The Nation ‘s Michelle Goldberg recently discussed how the anti-abortion movement is increasingly using state and federal feticide laws to arrest and imprison women. “Throughout the past few decades, abortion foes have worked steadily to endow fetuses with rights separate from those of mothers, aiming to undermine the logic of Roe v. Wade.” This agenda is designed to “…’allow a jurist to acknowledge that human beings at any stage of development deserve protection—even protection that would trump a woman’s interest in terminating a pregnancy’.” The practical effect of this aspect of the anti-abortion movement has resulted in women facing serious criminal charges for “…ending their pregnancies, or merely attempting to do so.”
The fear that anti-abortion politicians would use fetal rights law, including a push to recognize fetal pain at earlier and earlier gestational stages, can no longer be dismissed as paranoia. The fact that the anti-abortion movement primarily views women as unwitting victims who are too ignorant to understand that choosing abortion is really murder, has not stopped increasing attempts to use feticide laws to criminalize everything from attempted suicides, suspected attempted suicides, or even “suspicious” miscarriages.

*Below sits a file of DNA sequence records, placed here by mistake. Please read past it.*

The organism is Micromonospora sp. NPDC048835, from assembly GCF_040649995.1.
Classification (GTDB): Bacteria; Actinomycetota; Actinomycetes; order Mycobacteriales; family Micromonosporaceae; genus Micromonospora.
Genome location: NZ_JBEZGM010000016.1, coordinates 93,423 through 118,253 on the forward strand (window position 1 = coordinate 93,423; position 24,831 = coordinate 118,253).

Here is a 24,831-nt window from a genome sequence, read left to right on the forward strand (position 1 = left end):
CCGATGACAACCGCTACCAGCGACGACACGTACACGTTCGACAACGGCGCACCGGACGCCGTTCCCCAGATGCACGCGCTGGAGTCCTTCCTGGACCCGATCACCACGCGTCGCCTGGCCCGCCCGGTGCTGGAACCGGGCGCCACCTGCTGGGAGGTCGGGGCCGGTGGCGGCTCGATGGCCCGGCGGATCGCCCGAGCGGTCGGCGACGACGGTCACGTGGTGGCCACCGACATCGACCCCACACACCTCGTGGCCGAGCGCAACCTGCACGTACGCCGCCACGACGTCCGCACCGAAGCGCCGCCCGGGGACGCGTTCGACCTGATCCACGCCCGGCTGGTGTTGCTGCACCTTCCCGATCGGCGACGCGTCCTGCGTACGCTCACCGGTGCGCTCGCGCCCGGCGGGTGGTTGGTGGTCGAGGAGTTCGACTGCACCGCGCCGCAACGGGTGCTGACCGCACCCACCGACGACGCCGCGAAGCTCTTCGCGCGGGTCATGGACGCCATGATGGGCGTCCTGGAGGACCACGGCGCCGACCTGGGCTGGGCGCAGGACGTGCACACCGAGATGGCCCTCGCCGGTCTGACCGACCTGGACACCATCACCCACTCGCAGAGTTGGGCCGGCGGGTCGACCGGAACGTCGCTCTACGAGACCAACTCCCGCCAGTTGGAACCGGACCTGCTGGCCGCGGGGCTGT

The New York Times recently reported on an alleged epidemic of low-income pregnant women around the country that are abusing prescription drugs. Lynn Paltrow, the founder of National Advocates for Pregnant Women, explains how the New York Times, relying solely on anecdotal evidence, “…suggest[s] that the greatest threat to children is their mothers…” This false narrative adds to the notion that certain kinds of pregnant women, particularly low-income women, cannot be trusted.
Paltrow also discusses the real impact of the “Unborn Victims of Violence Act of 2004’’ or ‘‘Laci and Conner’s Law,’’ which was enacted after the tragic murder of Laci Peterson. Laci Peterson was eight months pregnant at the time of her murder in 2002.